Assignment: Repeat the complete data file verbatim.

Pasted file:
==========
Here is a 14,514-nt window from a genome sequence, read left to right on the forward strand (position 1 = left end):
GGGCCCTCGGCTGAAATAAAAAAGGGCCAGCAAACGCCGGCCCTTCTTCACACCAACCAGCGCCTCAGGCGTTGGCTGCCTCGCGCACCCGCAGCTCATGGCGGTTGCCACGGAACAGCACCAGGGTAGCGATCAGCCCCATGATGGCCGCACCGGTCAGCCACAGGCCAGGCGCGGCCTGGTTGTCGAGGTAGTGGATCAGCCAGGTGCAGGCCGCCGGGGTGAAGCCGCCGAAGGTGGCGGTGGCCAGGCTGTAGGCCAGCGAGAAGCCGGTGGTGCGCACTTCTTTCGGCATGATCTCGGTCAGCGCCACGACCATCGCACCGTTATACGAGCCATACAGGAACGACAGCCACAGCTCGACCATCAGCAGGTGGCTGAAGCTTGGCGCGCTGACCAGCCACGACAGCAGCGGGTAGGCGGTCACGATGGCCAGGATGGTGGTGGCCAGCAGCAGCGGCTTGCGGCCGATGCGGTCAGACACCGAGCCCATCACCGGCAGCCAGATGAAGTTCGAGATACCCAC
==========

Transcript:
Here is a 14,514-nt window from a genome sequence, read left to right on the forward strand (position 1 = left end):
GGGCCCTCGGCTGAAATAAAAAAGGGCCAGCAAACGCCGGCCCTTCTTCACACCAACCAGCGCCTCAGGCGTTGGCTGCCTCGCGCACCCGCAGCTCATGGCGGTTGCCACGGAACAGCACCAGGGTAGCGATCAGCCCCATGATGGCCGCACCGGTCAGCCACAGGCCAGGCGCGGCCTGGTTGTCGAGGTAGTGGATCAGCCAGGTGCAGGCCGCCGGGGTGAAGCCGCCGAAGGTGGCGGTGGCCAGGCTGTAGGCCAGCGAGAAGCCGGTGGTGCGCACTTCTTTCGGCATGATCTCGGTCAGCGCCACGACCATCGCACCGTTATACGAGCCATACAGGAACGACAGCCACAGCTCGACCATCAGCAGGTGGCTGAAGCTTGGCGCGCTGACCAGCCACGACAGCAGCGGGTAGGCGGTCACGATGGCCAGGATGGTGGTGGCCAGCAGCAGCGGCTTGCGGCCGATGCGGTCAGACACCGAGCCCATCACCGGCAGCCAGATGAAGTTCGAGATACCCAC